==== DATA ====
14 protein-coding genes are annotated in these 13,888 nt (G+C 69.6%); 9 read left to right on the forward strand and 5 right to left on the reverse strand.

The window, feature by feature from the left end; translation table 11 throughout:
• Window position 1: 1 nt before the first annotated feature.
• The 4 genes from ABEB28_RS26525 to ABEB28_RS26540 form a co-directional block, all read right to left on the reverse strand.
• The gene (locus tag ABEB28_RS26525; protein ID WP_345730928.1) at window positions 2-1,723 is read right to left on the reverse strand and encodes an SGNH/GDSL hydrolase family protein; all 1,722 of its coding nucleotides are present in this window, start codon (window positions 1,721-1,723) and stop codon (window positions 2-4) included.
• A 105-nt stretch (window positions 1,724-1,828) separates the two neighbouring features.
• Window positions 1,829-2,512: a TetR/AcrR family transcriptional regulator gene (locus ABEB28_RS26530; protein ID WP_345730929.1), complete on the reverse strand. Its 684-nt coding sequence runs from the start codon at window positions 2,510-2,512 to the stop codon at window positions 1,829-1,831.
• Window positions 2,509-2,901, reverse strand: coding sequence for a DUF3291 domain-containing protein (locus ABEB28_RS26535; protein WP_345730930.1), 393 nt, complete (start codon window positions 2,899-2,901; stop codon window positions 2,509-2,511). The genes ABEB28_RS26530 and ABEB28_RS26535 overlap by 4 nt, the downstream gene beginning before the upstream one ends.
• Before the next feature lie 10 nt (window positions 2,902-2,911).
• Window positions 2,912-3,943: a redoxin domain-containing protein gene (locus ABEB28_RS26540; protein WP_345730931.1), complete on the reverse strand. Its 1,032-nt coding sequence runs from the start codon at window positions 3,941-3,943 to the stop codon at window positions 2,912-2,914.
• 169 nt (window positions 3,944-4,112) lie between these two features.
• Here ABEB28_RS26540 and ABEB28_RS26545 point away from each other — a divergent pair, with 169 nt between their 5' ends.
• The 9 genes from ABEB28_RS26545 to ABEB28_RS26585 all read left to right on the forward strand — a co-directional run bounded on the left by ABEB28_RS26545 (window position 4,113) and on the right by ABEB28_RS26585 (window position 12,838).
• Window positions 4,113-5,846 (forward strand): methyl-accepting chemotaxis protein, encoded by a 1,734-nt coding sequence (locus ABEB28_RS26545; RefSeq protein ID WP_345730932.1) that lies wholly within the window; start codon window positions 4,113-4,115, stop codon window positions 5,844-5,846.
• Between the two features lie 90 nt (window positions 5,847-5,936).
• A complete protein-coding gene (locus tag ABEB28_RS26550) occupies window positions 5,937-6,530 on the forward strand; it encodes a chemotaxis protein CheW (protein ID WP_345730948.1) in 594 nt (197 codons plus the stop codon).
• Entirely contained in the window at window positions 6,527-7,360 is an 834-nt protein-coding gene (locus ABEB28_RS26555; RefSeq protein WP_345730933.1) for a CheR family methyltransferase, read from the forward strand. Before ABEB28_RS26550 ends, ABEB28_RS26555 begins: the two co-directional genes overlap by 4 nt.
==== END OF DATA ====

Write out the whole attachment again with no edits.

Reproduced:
14 protein-coding genes are annotated in these 13,888 nt (G+C 69.6%); 9 read left to right on the forward strand and 5 right to left on the reverse strand.

The window, feature by feature from the left end; translation table 11 throughout:
• Window position 1: 1 nt before the first annotated feature.
• The 4 genes from ABEB28_RS26525 to ABEB28_RS26540 form a co-directional block, all read right to left on the reverse strand.
• The gene (locus tag ABEB28_RS26525; protein ID WP_345730928.1) at window positions 2-1,723 is read right to left on the reverse strand and encodes an SGNH/GDSL hydrolase family protein; all 1,722 of its coding nucleotides are present in this window, start codon (window positions 1,721-1,723) and stop codon (window positions 2-4) included.
• A 105-nt stretch (window positions 1,724-1,828) separates the two neighbouring features.
• Window positions 1,829-2,512: a TetR/AcrR family transcriptional regulator gene (locus ABEB28_RS26530; protein ID WP_345730929.1), complete on the reverse strand. Its 684-nt coding sequence runs from the start codon at window positions 2,510-2,512 to the stop codon at window positions 1,829-1,831.
• Window positions 2,509-2,901, reverse strand: coding sequence for a DUF3291 domain-containing protein (locus ABEB28_RS26535; protein WP_345730930.1), 393 nt, complete (start codon window positions 2,899-2,901; stop codon window positions 2,509-2,511). The genes ABEB28_RS26530 and ABEB28_RS26535 overlap by 4 nt, the downstream gene beginning before the upstream one ends.
• Before the next feature lie 10 nt (window positions 2,902-2,911).
• Window positions 2,912-3,943: a redoxin domain-containing protein gene (locus ABEB28_RS26540; protein WP_345730931.1), complete on the reverse strand. Its 1,032-nt coding sequence runs from the start codon at window positions 3,941-3,943 to the stop codon at window positions 2,912-2,914.
• 169 nt (window positions 3,944-4,112) lie between these two features.
• Here ABEB28_RS26540 and ABEB28_RS26545 point away from each other — a divergent pair, with 169 nt between their 5' ends.
• The 9 genes from ABEB28_RS26545 to ABEB28_RS26585 all read left to right on the forward strand — a co-directional run bounded on the left by ABEB28_RS26545 (window position 4,113) and on the right by ABEB28_RS26585 (window position 12,838).
• Window positions 4,113-5,846 (forward strand): methyl-accepting chemotaxis protein, encoded by a 1,734-nt coding sequence (locus ABEB28_RS26545; RefSeq protein ID WP_345730932.1) that lies wholly within the window; start codon window positions 4,113-4,115, stop codon window positions 5,844-5,846.
• Between the two features lie 90 nt (window positions 5,847-5,936).
• A complete protein-coding gene (locus tag ABEB28_RS26550) occupies window positions 5,937-6,530 on the forward strand; it encodes a chemotaxis protein CheW (protein ID WP_345730948.1) in 594 nt (197 codons plus the stop codon).
• Entirely contained in the window at window positions 6,527-7,360 is an 834-nt protein-coding gene (locus ABEB28_RS26555; RefSeq protein WP_345730933.1) for a CheR family methyltransferase, read from the forward strand. Before ABEB28_RS26550 ends, ABEB28_RS26555 begins: the two co-directional genes overlap by 4 nt.